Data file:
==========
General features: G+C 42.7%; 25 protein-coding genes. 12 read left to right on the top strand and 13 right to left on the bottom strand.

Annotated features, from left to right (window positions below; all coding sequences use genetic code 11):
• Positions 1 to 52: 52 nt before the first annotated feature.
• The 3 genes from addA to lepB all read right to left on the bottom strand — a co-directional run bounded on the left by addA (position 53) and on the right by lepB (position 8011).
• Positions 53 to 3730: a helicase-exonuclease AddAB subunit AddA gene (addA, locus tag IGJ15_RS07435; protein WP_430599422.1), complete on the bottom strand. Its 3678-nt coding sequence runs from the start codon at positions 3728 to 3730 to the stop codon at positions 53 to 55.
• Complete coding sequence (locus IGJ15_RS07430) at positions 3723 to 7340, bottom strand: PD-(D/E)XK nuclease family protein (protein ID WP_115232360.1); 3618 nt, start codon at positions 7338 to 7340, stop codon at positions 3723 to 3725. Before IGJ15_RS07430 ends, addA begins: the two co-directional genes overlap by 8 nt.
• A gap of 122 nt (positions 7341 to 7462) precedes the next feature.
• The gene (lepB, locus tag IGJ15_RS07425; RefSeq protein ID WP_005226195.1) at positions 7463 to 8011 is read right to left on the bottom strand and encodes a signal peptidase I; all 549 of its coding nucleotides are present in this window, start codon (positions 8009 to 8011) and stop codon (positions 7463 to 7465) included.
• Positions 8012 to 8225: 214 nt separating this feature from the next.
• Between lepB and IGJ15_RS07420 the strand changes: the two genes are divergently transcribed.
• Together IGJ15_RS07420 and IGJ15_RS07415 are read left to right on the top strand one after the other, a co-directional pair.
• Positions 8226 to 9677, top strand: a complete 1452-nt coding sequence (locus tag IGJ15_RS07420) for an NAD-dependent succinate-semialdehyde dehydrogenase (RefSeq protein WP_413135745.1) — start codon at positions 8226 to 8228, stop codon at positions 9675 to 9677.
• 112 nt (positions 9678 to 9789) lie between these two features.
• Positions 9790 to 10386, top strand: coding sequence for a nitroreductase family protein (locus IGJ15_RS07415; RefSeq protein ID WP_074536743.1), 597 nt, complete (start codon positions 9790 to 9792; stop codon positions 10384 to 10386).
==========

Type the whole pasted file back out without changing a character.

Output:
General features: G+C 42.7%; 25 protein-coding genes. 12 read left to right on the top strand and 13 right to left on the bottom strand.

Annotated features, from left to right (window positions below; all coding sequences use genetic code 11):
• Positions 1 to 52: 52 nt before the first annotated feature.
• The 3 genes from addA to lepB all read right to left on the bottom strand — a co-directional run bounded on the left by addA (position 53) and on the right by lepB (position 8011).
• Positions 53 to 3730: a helicase-exonuclease AddAB subunit AddA gene (addA, locus tag IGJ15_RS07435; protein WP_430599422.1), complete on the bottom strand. Its 3678-nt coding sequence runs from the start codon at positions 3728 to 3730 to the stop codon at positions 53 to 55.
• Complete coding sequence (locus IGJ15_RS07430) at positions 3723 to 7340, bottom strand: PD-(D/E)XK nuclease family protein (protein ID WP_115232360.1); 3618 nt, start codon at positions 7338 to 7340, stop codon at positions 3723 to 3725. Before IGJ15_RS07430 ends, addA begins: the two co-directional genes overlap by 8 nt.
• A gap of 122 nt (positions 7341 to 7462) precedes the next feature.
• The gene (lepB, locus tag IGJ15_RS07425; RefSeq protein ID WP_005226195.1) at positions 7463 to 8011 is read right to left on the bottom strand and encodes a signal peptidase I; all 549 of its coding nucleotides are present in this window, start codon (positions 8009 to 8011) and stop codon (positions 7463 to 7465) included.
• Positions 8012 to 8225: 214 nt separating this feature from the next.
• Between lepB and IGJ15_RS07420 the strand changes: the two genes are divergently transcribed.
• Together IGJ15_RS07420 and IGJ15_RS07415 are read left to right on the top strand one after the other, a co-directional pair.
• Positions 8226 to 9677, top strand: a complete 1452-nt coding sequence (locus tag IGJ15_RS07420) for an NAD-dependent succinate-semialdehyde dehydrogenase (RefSeq protein WP_413135745.1) — start codon at positions 8226 to 8228, stop codon at positions 9675 to 9677.
• 112 nt (positions 9678 to 9789) lie between these two features.
• Positions 9790 to 10386, top strand: coding sequence for a nitroreductase family protein (locus IGJ15_RS07415; RefSeq protein ID WP_074536743.1), 597 nt, complete (start codon positions 9790 to 9792; stop codon positions 10384 to 10386).